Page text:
Publication Date

2016

Journal or Book Title

PLoS ONE

Abstract

Understanding the factors influencing the degree of spatial overlap among conspecifics is important for understanding multiple ecological processes. Compared to terrestrial carnivores, relatively little is known about the factors influencing conspecific spatial overlap in snakes, although across snake taxa there appears to be substantial variation in conspecific spatial overlap. In this study, we described conspecific spatial overlap of eastern indigo snakes (Drymarchon couperi) in peninsular Florida and examined how conspecific spatial overlap varied by sex and season (breeding season vs. non-breeding season). We calculated multiple indices of spatial overlap using 6- and 3-month utilization distributions (UD) of dyads of simultaneously adjacent telemetered snakes. We also measured conspecific UD density values at each telemetry fix and modeled the distribution of those values as a function of overlap type, sex, and season using generalized Pareto distributions. Home range overlap between males and females was significantly greater than overlap between individuals of the same sex and male home ranges often completely contained female home ranges. Male home ranges overlapped little during both seasons, whereas females had higher levels of overlap during the non-breeding season. The spatial patterns observed in our study are consistent with those seen in many mammalian carnivores, in which low male-male overlap and high inter-sexual overlap provides males with greater access to females. We encourage additional research on the influence of prey availability on conspecific spatial overlap in snakes as well as the behavioral mechanisms responsible for maintaining the low levels of overlap we observed.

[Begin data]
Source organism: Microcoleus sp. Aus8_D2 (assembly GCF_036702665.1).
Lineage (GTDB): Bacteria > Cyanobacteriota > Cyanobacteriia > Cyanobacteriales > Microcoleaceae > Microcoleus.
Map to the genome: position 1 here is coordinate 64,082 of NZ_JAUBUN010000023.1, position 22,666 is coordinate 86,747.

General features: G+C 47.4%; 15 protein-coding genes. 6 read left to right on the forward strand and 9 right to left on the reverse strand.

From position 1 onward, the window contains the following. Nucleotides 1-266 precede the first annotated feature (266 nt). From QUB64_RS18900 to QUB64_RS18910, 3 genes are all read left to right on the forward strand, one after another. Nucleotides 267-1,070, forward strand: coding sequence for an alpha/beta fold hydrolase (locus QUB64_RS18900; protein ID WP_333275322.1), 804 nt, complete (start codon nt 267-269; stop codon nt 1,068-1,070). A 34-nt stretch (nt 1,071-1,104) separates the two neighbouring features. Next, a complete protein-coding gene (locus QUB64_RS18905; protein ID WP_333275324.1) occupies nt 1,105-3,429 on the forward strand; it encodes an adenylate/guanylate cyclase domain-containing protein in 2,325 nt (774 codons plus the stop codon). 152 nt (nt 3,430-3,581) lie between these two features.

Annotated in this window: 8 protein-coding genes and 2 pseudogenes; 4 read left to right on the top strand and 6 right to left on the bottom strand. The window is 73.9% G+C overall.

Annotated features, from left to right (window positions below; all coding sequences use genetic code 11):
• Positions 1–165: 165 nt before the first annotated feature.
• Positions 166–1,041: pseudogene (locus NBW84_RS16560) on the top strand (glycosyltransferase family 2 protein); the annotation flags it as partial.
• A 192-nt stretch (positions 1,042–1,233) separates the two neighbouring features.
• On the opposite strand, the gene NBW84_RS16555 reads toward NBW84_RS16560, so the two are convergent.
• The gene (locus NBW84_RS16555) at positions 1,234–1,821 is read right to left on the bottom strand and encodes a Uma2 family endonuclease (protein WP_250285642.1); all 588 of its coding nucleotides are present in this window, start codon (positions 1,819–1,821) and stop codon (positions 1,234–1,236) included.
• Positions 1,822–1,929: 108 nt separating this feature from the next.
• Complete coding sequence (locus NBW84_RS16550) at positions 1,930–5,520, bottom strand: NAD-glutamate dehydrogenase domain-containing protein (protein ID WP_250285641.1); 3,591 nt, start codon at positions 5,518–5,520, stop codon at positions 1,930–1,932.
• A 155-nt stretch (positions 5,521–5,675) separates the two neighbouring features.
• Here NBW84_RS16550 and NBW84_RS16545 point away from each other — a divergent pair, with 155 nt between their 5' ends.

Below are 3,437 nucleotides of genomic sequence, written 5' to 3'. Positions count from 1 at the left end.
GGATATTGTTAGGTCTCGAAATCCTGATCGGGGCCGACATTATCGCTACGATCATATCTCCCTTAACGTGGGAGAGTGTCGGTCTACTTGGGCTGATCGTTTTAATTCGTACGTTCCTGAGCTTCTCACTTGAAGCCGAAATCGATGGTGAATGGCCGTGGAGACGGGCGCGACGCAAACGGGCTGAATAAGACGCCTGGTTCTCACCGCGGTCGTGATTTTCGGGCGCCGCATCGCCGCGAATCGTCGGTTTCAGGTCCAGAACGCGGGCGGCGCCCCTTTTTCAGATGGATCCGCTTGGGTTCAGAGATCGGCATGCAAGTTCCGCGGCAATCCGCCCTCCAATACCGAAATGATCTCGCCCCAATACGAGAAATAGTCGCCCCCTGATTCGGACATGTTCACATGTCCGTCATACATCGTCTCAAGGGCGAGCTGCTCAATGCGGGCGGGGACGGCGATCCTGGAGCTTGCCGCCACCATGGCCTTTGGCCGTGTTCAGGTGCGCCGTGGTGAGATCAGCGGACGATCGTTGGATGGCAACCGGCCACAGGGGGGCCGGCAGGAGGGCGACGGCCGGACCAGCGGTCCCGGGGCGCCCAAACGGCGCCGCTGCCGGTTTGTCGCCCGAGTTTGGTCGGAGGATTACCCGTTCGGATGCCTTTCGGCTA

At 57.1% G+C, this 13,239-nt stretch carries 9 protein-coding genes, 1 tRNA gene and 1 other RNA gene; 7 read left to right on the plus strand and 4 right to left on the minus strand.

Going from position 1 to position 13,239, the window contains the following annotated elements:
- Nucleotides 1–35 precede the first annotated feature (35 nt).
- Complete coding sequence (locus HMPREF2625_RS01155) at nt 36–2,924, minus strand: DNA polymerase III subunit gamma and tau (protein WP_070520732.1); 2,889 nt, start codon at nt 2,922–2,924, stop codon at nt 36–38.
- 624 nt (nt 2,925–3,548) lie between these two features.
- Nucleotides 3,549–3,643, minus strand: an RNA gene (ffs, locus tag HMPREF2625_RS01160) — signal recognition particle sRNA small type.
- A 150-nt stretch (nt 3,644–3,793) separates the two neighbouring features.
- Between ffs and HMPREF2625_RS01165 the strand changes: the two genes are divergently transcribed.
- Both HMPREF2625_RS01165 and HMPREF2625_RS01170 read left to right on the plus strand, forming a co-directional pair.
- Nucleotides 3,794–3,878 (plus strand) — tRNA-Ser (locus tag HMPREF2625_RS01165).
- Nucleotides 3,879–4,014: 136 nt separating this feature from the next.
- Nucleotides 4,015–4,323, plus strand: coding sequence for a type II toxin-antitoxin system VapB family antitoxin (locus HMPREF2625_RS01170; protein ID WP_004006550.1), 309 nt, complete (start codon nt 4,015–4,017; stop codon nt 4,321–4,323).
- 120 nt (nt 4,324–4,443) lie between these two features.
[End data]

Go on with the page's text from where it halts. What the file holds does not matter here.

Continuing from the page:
DOI

http://dx.doi.org/10.1371/journal.pone.0160033

Volume

11

Issue

8

Creative Commons License

Creative Commons Attribution 4.0 License
This work is licensed under a Creative Commons Attribution 4.0 License.

Funder

Funding for this project was provided by the United States Fish and Wildlife Service (www.fws. gov) and The Orianne Society (www.oriannesociety. org) to JMB and CLJ and by the United States Fish and Wildlife Service, NASA, and the Bailey Wildlife Foundation to DRB, MRB, and MLL.

Share

COinS